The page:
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Introduction to the Second International Workshop on 3D Cadastres

Wednesday, November 2nd 2011
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Summary:

In the past decade 3D cadastres have become a topic of increasing interest. International awareness of this topic began with the first workshop on 3D cadastres, held at Delft University of Technology in The Netherlands in 2001. In this article, Peter van Oosterom ofDelft University of Technology provides an update on the progress in the last decade and discusses an upcoming meeting on the topic.

Ed. note: This article is Peter van Oosterom's introduction to the 2nd International Workshop on 3D Cadastres, which takes place Nov. 16-18 in Delft, The Netherlands.

In the past decade various activities have been conducted related to 3D cadastres. International awareness of this topic began with the first workshop on 3D cadastres, held at Delft University of Technology in 2001. The workshop was held under the auspices of the International Federation of Surveyors (FIG), specifically under commission three - Spatial Information Management - and commission seven - Cadastre and Land Management. This was followed by a session at every FIG working week and congress afterward. The Second International Workshop on 3D Cadastre is now being organized as a joint activity of the FIG (again, under commissions three and seven), the European Spatial Data Research Organization (EuroSDR) and Delft University of Technology.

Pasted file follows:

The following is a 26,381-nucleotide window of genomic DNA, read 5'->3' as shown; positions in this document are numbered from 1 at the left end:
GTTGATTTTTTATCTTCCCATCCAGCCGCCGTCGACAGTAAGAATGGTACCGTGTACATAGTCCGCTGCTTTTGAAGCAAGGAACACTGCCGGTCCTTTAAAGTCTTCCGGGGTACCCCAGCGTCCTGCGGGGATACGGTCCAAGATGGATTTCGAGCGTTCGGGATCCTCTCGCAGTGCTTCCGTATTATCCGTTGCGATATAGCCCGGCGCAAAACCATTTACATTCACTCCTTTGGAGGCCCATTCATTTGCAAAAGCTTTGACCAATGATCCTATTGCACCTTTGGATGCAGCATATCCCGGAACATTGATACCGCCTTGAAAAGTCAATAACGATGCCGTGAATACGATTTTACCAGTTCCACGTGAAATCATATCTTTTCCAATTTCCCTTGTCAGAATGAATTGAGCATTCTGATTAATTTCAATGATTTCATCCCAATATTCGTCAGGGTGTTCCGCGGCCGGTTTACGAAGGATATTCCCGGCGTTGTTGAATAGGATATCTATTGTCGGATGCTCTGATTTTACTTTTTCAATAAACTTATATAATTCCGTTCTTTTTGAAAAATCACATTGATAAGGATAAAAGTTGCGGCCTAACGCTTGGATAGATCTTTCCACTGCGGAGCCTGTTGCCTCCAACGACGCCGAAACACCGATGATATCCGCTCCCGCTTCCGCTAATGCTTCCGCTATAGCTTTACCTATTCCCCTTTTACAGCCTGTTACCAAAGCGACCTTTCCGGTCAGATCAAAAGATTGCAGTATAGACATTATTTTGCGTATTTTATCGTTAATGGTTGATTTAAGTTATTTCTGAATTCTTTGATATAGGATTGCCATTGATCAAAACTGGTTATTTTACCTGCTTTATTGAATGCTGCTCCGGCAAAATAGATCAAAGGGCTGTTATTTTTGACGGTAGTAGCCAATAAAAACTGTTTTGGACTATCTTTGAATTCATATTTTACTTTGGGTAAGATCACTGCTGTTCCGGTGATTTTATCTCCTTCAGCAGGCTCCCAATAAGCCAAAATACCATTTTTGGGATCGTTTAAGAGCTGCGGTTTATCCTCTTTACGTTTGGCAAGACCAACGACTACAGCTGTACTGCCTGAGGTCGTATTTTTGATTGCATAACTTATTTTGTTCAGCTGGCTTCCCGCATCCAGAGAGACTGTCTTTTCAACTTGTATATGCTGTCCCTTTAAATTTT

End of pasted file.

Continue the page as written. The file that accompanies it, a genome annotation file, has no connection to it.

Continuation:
During the past decade the on-going developments at cadastral organizations in many countries provided better 3D support. The increasing complexity of infrastructure and densely built-up areas has necessitated proper registration of the legal status (private and public), which is provided only to a limited extent by the existing 2D cadastral registries. Despite all the progress and research in place, no country in the world has a true 3D cadastre. The functionality is always limited in some manner - for example, only registering volumetric parcels in the public registers, but not in a 3D cadastral map, or limited to a specific type of object with ad hoc semi-3D solutions, such as buildings or infrastructure. At the FIG Congress in April 2010 in Sydney a working group on 3D cadastres was formed in order to make further progress. The registration of the legal status in complex 3D situations is investigated under the header of 3D cadastres. The 3D cadastre working group 2010-2014 has as its starting point the observation that an increasing amount of information is required on rights, use and value in complex spatial and/or legal situations. The main objective of the working group is to establish an operational framework for 3D cadastres. The operational aspect addresses the following requirements: